The most profound part of my entire experience was that Dr. Baraniuk determined that I "severe" case of CFS...and he's seen A LOT of CFS patients. Wow. I suppose I've known it all along, but have been in complete denial. I have just been pushing through and "passing" as a healthy person.

My job has exhausted me to the point that I worry that I am concerned that I am only making myself sicker or at least preventing myself from getting better. At this point, I am reevaluating my life and considering my next steps. I'll write about my thoughts in a future post.

Needless to say, this entire experience has been exhausting and eye-opening.

Today's Activities: bedrest. Today's Most Annoying Symptoms: exhaustion, pain in back at site of lumbar puncture, pain in back at site of blood patch needle entry, general lower back pain from procedures, headache, low-grade fever of 99.4, nausea, crying from emotion of it all.

Mood (10 is best): 4

Energy (10 is best): 4 (after my naps)
Physical Discomfort (10 is worst): 6

5 comments:

Sylvia said...

Oh dear, if your condition is severe I must be on death's door! ;) I suppose the doctor there only sees patients well enough for travel and perhaps has a skewed view of things. That sort of thing has definitely hampered proper research in the past, but hopefully whatever they discover from more functional patients will help the more housebound ones too. Thank you for participating in the research!

upnorth said...

I'm so sorry you're not well off at present. I hope your recovery is speedy....hang in there and thanks again for being part of this study.

Lori said...

I'm sorry to hear you're not feeling well. Hopefully this won't take to long to recover from.

I was shocked to hear about the breathing thing. My daughter, who has CFS, has asked me several times that she sometimes has to think about breathing and when she does it's very annoying and hard to breathe. I just dismissed it and told her that no matter what, she'll breathe. I always thought that was odd, but didn't make a connection at all.

Thanks for all of the great info.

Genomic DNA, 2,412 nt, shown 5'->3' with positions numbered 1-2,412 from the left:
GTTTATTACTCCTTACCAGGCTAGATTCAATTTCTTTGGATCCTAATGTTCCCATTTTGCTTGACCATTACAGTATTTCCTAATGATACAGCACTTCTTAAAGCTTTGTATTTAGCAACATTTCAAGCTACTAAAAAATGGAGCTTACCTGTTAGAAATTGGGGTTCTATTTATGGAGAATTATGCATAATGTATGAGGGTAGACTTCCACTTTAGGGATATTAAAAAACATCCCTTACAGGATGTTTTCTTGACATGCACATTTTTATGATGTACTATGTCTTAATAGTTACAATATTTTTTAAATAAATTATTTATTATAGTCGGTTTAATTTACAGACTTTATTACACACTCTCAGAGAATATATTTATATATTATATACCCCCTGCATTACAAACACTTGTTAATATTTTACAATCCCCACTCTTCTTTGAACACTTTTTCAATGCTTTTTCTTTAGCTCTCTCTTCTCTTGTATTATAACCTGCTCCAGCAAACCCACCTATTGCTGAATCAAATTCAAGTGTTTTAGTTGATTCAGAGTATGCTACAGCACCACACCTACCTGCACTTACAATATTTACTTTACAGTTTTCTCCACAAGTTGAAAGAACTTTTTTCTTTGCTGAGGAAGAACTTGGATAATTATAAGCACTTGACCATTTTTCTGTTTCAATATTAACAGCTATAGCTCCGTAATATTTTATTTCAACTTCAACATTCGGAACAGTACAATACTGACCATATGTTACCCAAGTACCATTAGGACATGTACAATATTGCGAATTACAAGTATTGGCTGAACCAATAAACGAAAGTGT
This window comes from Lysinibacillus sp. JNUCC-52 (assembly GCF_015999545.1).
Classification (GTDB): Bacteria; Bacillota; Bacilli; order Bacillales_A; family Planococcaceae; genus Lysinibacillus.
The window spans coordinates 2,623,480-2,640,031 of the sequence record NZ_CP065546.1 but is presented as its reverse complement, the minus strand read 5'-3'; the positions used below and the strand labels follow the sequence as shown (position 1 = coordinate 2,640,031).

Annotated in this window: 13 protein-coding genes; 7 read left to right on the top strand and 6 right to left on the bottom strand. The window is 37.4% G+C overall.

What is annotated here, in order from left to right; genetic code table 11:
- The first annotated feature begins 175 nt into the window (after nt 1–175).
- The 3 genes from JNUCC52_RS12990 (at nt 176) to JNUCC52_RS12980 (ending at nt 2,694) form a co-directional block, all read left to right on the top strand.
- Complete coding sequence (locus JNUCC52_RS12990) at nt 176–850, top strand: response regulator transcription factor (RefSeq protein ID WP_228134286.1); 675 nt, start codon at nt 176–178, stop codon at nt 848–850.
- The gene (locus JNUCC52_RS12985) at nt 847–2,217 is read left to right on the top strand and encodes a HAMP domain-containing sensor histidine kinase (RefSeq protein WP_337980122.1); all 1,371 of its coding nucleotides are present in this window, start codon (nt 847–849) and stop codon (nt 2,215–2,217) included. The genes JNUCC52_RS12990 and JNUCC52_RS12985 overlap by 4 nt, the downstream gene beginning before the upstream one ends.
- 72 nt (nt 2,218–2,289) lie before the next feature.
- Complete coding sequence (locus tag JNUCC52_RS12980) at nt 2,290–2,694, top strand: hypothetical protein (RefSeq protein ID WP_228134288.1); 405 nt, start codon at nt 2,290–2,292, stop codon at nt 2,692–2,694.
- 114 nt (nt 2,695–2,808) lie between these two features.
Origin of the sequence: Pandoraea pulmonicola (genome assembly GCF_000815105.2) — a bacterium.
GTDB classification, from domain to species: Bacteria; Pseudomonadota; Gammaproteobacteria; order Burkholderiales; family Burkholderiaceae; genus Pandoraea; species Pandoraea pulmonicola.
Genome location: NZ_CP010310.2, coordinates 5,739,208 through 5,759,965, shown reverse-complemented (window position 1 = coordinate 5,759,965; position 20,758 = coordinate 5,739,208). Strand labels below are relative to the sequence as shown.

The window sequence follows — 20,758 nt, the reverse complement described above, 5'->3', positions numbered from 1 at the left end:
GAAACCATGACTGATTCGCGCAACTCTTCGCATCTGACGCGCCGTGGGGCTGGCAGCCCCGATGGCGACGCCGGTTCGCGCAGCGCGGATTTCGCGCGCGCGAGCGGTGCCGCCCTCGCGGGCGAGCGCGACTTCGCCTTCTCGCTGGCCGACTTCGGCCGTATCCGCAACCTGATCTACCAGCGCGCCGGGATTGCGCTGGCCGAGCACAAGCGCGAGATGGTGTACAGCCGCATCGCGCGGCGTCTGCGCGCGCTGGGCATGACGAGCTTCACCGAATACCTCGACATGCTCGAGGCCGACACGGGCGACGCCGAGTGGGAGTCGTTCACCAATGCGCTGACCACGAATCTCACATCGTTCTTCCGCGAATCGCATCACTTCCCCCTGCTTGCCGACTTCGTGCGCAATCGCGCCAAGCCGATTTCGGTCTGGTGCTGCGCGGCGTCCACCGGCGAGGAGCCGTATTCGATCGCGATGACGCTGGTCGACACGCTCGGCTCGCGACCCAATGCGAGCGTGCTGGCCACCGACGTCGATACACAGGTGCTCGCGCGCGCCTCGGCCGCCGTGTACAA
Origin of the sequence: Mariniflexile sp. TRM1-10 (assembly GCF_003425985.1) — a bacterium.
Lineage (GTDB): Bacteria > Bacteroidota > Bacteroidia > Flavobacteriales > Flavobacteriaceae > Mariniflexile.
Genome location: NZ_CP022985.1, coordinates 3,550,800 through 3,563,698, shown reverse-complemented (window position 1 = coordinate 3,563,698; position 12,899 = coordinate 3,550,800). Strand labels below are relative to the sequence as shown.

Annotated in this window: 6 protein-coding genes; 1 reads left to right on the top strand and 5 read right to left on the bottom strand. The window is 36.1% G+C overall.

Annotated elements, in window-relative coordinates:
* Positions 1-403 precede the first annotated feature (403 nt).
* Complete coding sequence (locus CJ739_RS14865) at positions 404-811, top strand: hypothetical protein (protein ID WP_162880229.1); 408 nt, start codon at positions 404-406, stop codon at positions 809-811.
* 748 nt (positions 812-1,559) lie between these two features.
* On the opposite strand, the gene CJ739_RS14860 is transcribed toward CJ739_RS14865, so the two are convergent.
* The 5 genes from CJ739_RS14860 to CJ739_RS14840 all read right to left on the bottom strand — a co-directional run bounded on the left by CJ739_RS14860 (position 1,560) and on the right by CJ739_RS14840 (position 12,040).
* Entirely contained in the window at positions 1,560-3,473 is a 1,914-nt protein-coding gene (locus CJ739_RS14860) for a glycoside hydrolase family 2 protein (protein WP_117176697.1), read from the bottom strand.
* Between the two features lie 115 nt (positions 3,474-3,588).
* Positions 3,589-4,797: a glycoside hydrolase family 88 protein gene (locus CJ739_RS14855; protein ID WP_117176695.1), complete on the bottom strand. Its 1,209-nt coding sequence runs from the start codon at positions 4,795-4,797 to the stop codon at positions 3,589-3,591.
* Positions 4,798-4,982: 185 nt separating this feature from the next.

And you shall lead... A life uncommon said...

just found your blog. I live in md and have cfids, do you have a link to the study info?

hope you get some REFRESHING rest and are healing well.

alyson said...

Thanks for all the comments!

Hi Sylvia! He's been studying CFS closely for over 10 years, so I'm pretty sure he's seen the range of CFS patients. I would think most of the patients he's seen were worse off than I was at the time I checked into the hospital for the research. Perhaps, he'd call them "very severe"...? ;)

Unfortunately, I have had an extreme relapse and can no longer work at this time. I suppose I've made it into the "very severe" category now. I will be blogging on this soon.

Hi upnorth! Thanks for the well wishes.

Hi Lori! I was also shocked to find out that my feeling out of breath and feeling like my brain occasionally forgets how to breathe was something the good doc has seen before in CFS patients. It was a relief that it wasn't imagining it all.

Hi And you shall lead... A life uncommon! Thanks for visiting my blog. I've posted the research info on my November 20 post. They are really in need of more healthy volunteers, so I'm not sure if they're actively recruiting more CFS patients...but it can't hurt to contact them anyway!

Maybe if you can convince a healthy friend or family member to participate in the study with you, the research team might be able to take you sooner, perhaps?